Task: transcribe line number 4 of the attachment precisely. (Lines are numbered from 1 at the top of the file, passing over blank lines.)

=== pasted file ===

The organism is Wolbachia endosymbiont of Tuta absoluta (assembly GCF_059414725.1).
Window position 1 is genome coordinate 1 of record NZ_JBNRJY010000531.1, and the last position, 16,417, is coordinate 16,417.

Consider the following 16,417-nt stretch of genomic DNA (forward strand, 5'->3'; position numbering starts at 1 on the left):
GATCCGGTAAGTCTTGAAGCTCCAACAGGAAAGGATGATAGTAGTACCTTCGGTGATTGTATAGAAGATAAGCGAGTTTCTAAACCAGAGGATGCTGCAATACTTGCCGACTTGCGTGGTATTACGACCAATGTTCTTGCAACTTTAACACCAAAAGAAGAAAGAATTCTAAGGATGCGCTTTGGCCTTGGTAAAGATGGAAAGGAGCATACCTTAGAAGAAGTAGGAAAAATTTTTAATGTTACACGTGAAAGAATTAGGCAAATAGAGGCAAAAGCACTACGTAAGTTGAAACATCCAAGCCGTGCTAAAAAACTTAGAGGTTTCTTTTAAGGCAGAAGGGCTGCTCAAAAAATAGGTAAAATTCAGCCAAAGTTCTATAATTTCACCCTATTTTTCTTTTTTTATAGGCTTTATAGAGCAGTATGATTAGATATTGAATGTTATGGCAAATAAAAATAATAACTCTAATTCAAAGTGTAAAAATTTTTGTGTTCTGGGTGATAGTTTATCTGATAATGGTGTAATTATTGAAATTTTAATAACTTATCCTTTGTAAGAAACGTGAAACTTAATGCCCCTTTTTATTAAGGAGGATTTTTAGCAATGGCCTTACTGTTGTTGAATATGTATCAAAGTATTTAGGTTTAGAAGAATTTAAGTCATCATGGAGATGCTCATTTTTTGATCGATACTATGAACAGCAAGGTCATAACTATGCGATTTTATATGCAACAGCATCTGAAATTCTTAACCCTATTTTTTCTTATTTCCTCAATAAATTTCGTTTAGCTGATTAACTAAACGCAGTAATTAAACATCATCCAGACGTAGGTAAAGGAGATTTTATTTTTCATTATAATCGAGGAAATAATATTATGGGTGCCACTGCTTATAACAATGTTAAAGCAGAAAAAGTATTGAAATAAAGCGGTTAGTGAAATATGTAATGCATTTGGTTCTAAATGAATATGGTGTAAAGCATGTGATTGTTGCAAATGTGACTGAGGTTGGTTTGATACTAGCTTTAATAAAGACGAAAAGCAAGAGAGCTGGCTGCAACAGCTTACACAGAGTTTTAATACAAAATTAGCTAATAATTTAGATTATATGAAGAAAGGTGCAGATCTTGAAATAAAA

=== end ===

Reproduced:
GATCCGGTAAGTCTTGAAGCTCCAACAGGAAAGGATGATAGTAGTACCTTCGGTGATTGTATAGAAGATAAGCGAGTTTCTAAACCAGAGGATGCTGCAATACTTGCCGACTTGCGTGGTATTACGACCAATGTTCTTGCAACTTTAACACCAAAAGAAGAAAGAATTCTAAGGATGCGCTTTGGCCTTGGTAAAGATGGAAAGGAGCATACCTTAGAAGAAGTAGGAAAAATTTTTAATGTTACACGTGAAAGAATTAGGCAAATAGAGGCAAAAGCACTACGTAAGTTGAAACATCCAAGCCGTGCTAAAAAACTTAGAGGTTTCTTTTAAGGCAGAAGGGCTGCTCAAAAAATAGGTAAAATTCAGCCAAAGTTCTATAATTTCACCCTATTTTTCTTTTTTTATAGGCTTTATAGAGCAGTATGATTAGATATTGAATGTTATGGCAAATAAAAATAATAACTCTAATTCAAAGTGTAAAAATTTTTGTGTTCTGGGTGATAGTTTATCTGATAATGGTGTAATTATTGAAATTTTAATAACTTATCCTTTGTAAGAAACGTGAAACTTAATGCCCCTTTTTATTAAGGAGGATTTTTAGCAATGGCCTTACTGTTGTTGAATATGTATCAAAGTATTTAGGTTTAGAAGAATTTAAGTCATCATGGAGATGCTCATTTTTTGATCGATACTATGAACAGCAAGGTCATAACTATGCGATTTTATATGCAACAGCATCTGAAATTCTTAACCCTATTTTTTCTTATTTCCTCAATAAATTTCGTTTAGCTGATTAACTAAACGCAGTAATTAAACATCATCCAGACGTAGGTAAAGGAGATTTTATTTTTCATTATAATCGAGGAAATAATATTATGGGTGCCACTGCTTATAACAATGTTAAAGCAGAAAAAGTATTGAAATAAAGCGGTTAGTGAAATATGTAATGCATTTGGTTCTAAATGAATATGGTGTAAAGCATGTGATTGTTGCAAATGTGACTGAGGTTGGTTTGATACTAGCTTTAATAAAGACGAAAAGCAAGAGAGCTGGCTGCAACAGCTTACACAGAGTTTTAATACAAAATTAGCTAATAATTTAGATTATATGAAGAAAGGTGCAGATCTTGAAATAAAA